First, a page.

Sudanese police fired tear gas Sunday at crowds of protesters approaching the presidential palace, as thousands rallied against the ruling generals to demand a civilian administration.
On Sunday, protesters defied the heavy presence of troops, including the feared paramilitary Rapid Security Forces (RSF), to take part in what organisers had billed a “million-strong” march.
One protester was also reportedly killed as tens of thousands rallied across Sudan to push the junta to hand power to a civilian-led administration.
The protests are the biggest since dozens were killed in a crackdown on pro-democracy activists on 3 June.
Sudan has been in turmoil since the military ousted President Omar al-Bashir in April.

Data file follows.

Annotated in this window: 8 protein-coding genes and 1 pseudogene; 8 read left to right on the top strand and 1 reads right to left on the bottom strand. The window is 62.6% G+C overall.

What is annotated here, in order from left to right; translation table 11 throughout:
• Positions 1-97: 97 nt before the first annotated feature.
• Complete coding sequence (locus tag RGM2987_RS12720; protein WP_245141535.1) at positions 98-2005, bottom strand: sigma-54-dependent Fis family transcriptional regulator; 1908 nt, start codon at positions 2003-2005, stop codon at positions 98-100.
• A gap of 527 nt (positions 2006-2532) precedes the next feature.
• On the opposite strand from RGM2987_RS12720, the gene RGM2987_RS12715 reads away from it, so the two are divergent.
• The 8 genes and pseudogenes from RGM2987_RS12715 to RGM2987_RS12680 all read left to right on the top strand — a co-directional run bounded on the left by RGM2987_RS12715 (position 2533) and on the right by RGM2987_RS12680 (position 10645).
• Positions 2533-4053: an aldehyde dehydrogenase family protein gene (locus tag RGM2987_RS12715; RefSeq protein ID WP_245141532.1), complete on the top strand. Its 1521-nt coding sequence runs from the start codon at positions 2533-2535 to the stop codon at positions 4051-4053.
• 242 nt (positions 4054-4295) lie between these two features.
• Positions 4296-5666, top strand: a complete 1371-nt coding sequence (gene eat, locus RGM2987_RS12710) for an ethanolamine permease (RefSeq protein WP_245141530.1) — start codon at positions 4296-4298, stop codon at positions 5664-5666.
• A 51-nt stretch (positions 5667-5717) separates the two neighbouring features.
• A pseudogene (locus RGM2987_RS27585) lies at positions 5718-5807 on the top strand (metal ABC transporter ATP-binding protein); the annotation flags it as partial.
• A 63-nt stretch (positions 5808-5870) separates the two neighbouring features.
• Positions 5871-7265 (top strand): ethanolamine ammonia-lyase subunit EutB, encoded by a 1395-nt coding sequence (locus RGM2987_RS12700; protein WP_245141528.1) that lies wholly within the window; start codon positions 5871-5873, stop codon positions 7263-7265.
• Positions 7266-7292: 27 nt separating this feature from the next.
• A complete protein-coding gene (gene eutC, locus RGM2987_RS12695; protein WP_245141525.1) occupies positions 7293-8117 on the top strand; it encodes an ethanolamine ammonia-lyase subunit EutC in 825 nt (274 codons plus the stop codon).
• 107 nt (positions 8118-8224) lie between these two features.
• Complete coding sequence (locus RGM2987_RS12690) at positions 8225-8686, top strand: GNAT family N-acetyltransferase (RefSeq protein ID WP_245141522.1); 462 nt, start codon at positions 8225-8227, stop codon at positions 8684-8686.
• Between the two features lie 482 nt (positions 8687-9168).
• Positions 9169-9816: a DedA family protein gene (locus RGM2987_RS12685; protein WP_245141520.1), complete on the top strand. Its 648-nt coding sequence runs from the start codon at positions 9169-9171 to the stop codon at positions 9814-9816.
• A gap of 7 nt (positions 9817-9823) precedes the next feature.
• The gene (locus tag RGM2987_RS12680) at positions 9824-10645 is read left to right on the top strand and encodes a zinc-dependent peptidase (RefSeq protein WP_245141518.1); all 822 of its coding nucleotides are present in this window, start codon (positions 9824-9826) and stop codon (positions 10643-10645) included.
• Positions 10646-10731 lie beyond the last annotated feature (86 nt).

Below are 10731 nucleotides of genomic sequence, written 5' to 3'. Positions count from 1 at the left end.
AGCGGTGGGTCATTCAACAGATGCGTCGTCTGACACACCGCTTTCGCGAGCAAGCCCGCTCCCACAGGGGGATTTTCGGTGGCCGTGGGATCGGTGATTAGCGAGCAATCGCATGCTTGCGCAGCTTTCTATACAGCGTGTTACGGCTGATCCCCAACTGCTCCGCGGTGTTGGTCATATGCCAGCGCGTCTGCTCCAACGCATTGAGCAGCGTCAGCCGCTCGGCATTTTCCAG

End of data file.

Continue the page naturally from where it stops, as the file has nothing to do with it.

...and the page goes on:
It followed a popular uprising against his rule.
Al-Bashir seized power in a coup on June 30, 1989.
“We are here for the martyrs of the [June 3] sit-in. We want a civilian state that guarantees our freedom. We want to get rid of military dictatorship,” a 23-year-old protester named only as Zeinab told AFP news agency.
Security forces fired tear gas to disperse demonstrators near the presidential palace and three other districts in the capital, Khartoum, AFP reports.
Tear gas was also fired in Khartoum’s twin city of Omdurman and the eastern town of Gadaref.
In Atbara city in the north-east, a young protester died of a bullet wound to the chest, the pro-opposition Central Committee of Sudan Doctors said.
Talks between the Transitional Military Council (TMC) and the opposition collapsed after the 3 June crackdown, when the RSF violent suppressed protests in Khartoum.
They have not resumed despite mediation by the African Union (AU) and Ethiopian Prime Minister Abiy Ahmed.
On Friday, the SPA said two leading members of the opposition had been detained and urged “the international community to demand their immediate release”.